Surgical oncologists, for example, are doctors who specialize in surgical treatment for cancer. Meanwhile, colorectal surgeons (once called proctologists) are doctors who have had additional training in treating diseases of the colon, anus, and rectum.
Colon cancer staging helps predict the probability of the recurrence of cancer after surgical removal. Staging helps doctors determine if chemotherapy might be useful in reducing the chances of cancer recurrence.
Five-year survival rates for colon cancer are about 75% with stage I cancers compared to around 5% for stage IV cancers.
There is typically a short hospital stay, around two to four days, after colon cancer surgery. During hospitalization, your surgical care team will use Enhanced Recovery After Surgery (ERAS) protocols to promote quicker recovery and decrease your risk of complications like blood clots in your legs or pneumonia.
ERAS protocols include:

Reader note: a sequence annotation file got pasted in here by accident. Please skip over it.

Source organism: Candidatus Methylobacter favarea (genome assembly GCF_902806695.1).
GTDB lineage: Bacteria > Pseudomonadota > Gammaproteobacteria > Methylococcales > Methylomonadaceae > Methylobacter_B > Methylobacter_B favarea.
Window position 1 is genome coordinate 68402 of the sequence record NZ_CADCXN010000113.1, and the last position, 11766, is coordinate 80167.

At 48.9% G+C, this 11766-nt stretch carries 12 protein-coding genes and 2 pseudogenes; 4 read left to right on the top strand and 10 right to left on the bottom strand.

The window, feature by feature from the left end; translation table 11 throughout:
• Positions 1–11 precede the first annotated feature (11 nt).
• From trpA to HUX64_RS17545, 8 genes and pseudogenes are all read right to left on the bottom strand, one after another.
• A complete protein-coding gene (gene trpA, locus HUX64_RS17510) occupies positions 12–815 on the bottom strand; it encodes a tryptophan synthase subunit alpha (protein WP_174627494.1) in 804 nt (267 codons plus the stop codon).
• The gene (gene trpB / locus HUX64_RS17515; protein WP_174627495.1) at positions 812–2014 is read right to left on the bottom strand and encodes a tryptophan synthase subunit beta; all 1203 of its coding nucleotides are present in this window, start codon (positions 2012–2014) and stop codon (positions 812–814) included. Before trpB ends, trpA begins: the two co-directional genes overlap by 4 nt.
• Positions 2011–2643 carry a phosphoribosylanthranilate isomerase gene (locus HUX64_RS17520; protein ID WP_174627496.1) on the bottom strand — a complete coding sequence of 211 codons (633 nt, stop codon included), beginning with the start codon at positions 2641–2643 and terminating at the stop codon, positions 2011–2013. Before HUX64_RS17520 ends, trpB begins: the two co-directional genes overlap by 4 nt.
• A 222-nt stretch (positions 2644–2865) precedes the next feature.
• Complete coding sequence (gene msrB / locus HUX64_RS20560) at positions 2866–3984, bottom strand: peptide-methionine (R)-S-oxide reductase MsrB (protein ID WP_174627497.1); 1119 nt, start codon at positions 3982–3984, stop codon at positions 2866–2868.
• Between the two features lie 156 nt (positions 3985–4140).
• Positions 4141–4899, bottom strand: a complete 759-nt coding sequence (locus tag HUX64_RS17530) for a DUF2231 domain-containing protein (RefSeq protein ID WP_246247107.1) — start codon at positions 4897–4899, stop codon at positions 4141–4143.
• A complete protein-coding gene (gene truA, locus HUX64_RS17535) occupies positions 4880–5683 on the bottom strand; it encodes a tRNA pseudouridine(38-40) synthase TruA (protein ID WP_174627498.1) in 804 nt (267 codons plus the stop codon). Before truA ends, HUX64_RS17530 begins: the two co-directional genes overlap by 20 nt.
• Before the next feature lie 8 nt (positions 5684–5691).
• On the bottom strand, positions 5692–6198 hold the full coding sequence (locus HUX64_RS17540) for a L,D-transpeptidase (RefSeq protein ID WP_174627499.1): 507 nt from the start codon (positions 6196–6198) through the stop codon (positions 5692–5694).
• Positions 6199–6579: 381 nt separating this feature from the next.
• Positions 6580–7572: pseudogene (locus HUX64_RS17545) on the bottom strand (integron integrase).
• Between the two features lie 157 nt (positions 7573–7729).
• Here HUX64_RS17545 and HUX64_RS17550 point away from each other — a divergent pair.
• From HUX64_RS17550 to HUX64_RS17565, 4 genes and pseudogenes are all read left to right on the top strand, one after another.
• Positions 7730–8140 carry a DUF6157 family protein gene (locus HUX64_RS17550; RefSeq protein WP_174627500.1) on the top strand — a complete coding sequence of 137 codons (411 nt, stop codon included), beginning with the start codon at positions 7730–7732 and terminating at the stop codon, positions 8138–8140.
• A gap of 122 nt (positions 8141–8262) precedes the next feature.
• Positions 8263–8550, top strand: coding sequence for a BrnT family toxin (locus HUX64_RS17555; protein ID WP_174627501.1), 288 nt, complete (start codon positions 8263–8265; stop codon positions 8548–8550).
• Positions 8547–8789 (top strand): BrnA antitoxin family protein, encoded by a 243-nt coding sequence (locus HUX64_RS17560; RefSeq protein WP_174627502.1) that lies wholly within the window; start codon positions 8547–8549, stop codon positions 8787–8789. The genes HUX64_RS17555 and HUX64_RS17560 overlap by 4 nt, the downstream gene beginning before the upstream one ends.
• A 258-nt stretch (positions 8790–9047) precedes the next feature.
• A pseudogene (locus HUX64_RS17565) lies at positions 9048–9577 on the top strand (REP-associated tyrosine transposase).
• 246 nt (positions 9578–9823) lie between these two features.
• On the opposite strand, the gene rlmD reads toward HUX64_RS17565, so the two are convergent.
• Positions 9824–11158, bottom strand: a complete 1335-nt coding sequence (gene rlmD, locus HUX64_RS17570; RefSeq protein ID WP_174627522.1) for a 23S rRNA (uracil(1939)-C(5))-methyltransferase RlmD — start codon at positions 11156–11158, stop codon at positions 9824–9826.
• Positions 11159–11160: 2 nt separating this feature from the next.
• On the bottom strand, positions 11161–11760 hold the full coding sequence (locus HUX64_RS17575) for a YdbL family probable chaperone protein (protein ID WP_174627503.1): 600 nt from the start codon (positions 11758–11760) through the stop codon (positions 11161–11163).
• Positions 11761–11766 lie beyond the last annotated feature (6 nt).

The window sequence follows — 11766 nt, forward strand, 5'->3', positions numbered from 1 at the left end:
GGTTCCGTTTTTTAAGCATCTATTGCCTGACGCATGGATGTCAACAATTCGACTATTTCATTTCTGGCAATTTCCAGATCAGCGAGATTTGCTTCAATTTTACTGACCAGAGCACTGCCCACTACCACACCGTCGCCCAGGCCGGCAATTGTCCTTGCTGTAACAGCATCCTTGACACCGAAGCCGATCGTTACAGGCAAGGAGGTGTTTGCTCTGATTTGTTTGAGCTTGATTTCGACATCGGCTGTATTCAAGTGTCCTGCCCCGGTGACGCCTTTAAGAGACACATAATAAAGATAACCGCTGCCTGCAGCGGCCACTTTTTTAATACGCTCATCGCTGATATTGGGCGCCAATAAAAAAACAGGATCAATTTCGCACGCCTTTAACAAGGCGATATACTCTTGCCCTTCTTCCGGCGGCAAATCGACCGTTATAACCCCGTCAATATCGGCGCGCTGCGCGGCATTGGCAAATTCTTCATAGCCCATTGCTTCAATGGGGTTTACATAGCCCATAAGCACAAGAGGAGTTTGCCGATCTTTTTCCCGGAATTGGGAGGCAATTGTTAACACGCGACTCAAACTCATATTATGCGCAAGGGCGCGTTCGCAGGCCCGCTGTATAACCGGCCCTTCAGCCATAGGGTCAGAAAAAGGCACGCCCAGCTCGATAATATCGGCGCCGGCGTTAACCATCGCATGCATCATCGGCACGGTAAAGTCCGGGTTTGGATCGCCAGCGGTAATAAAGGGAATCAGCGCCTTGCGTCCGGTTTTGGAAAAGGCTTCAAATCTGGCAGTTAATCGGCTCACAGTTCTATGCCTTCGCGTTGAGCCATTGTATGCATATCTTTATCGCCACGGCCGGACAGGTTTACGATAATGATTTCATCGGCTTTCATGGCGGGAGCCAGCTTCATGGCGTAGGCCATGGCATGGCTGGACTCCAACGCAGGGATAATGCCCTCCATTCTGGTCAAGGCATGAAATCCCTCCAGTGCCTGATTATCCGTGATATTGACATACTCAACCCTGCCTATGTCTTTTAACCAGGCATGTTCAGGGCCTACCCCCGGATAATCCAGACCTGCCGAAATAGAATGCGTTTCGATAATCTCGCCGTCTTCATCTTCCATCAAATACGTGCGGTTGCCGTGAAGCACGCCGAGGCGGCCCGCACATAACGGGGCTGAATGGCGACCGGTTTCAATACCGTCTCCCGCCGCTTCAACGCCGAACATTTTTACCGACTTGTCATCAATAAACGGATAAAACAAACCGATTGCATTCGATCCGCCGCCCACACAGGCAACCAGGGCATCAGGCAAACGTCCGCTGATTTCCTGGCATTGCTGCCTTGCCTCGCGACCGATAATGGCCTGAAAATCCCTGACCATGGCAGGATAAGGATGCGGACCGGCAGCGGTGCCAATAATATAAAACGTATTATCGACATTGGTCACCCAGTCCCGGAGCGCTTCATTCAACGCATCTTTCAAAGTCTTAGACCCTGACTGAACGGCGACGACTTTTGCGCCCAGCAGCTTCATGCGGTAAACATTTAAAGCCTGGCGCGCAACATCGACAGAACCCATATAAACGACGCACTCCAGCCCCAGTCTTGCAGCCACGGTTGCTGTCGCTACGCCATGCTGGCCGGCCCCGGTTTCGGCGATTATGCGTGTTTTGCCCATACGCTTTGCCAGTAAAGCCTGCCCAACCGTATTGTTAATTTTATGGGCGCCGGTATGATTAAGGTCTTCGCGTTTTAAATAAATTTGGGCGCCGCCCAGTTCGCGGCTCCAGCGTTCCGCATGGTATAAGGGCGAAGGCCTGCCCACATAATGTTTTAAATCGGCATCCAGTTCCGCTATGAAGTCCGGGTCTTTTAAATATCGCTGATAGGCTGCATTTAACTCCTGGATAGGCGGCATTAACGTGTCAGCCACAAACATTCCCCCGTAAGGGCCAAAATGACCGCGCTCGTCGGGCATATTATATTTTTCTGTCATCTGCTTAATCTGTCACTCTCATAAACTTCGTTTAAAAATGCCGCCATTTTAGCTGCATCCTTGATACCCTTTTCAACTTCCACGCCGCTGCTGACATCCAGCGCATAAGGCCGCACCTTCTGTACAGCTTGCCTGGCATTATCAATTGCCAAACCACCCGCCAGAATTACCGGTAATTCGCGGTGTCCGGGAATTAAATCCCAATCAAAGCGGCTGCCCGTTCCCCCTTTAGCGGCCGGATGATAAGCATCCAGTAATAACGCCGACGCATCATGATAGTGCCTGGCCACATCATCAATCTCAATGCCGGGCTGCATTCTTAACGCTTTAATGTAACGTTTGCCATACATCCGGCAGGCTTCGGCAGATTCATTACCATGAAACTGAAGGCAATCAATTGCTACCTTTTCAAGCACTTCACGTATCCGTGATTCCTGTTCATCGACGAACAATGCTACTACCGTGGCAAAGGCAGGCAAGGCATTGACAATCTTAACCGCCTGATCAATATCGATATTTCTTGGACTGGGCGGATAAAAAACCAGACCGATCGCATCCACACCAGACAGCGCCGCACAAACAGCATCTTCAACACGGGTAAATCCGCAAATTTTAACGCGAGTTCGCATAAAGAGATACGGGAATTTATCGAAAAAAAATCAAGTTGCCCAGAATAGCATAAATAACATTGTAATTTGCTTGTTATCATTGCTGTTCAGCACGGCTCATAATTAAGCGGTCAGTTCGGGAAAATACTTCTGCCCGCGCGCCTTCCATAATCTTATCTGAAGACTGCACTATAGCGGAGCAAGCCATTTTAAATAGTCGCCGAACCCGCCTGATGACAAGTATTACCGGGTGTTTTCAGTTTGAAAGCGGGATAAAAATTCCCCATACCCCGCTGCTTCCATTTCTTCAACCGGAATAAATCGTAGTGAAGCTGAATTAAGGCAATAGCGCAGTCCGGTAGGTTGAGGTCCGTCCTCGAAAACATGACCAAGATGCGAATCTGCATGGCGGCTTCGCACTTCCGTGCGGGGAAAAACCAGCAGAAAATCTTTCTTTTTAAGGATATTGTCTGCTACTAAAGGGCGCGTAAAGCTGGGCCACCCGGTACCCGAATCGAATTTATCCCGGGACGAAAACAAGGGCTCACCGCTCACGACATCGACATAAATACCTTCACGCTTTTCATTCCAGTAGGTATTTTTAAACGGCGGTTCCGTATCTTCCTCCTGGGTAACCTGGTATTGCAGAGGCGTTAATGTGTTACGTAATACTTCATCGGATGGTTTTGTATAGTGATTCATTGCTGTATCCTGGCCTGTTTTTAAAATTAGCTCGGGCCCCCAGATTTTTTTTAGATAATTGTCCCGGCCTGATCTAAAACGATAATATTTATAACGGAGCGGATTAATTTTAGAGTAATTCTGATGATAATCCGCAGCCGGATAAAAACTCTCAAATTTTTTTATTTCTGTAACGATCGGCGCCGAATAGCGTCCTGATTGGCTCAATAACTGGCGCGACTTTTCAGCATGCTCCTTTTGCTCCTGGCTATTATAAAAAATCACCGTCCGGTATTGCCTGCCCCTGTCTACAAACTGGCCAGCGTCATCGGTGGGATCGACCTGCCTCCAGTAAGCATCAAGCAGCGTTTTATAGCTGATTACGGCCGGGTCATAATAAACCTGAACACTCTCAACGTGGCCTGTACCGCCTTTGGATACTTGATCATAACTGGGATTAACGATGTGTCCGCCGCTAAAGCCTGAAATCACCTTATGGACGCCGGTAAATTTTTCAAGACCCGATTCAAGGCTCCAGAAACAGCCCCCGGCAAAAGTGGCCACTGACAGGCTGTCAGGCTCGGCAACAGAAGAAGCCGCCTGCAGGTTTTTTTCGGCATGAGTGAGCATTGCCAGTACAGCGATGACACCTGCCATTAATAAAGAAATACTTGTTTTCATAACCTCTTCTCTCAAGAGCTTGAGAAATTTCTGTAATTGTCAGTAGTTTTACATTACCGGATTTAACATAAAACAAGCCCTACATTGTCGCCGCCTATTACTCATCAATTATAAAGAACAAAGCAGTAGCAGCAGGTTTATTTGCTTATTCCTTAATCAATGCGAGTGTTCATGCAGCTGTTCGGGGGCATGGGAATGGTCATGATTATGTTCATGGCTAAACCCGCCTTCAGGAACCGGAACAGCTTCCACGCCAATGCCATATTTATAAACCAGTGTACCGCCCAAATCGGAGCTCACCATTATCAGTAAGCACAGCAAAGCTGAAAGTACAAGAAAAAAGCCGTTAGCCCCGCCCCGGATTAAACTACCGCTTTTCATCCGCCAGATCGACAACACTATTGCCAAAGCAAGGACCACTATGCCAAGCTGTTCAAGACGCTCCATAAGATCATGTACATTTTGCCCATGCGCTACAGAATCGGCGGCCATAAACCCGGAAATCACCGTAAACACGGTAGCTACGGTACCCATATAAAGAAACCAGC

Avoiding narcotic pain management medications
Encouraging mobility immediately after you are able to get out of bed
Providing optimal nutrition as soon as you can eat
Some individuals might require a colostomy or ileostomy (temporary or permanent) after surgery. This will take certain lifestyle adjustments and a bit of time to get used to and manage.
A diagnosis of colon cancer does not automatically translate to a death sentence. However, it is a hard diagnosis to receive, and you will need all the support you can get from everyone around you. Have honest and open conversations with your doctor and loved ones to explore your options and express your feelings.
Key Statistics for Colorectal Cancer | American Cancer Society
Colon Cancer Surgery: What to Expect | Johns Hopkins Medicine
Colon Polypectomy | Willis-Knighton Cancer Center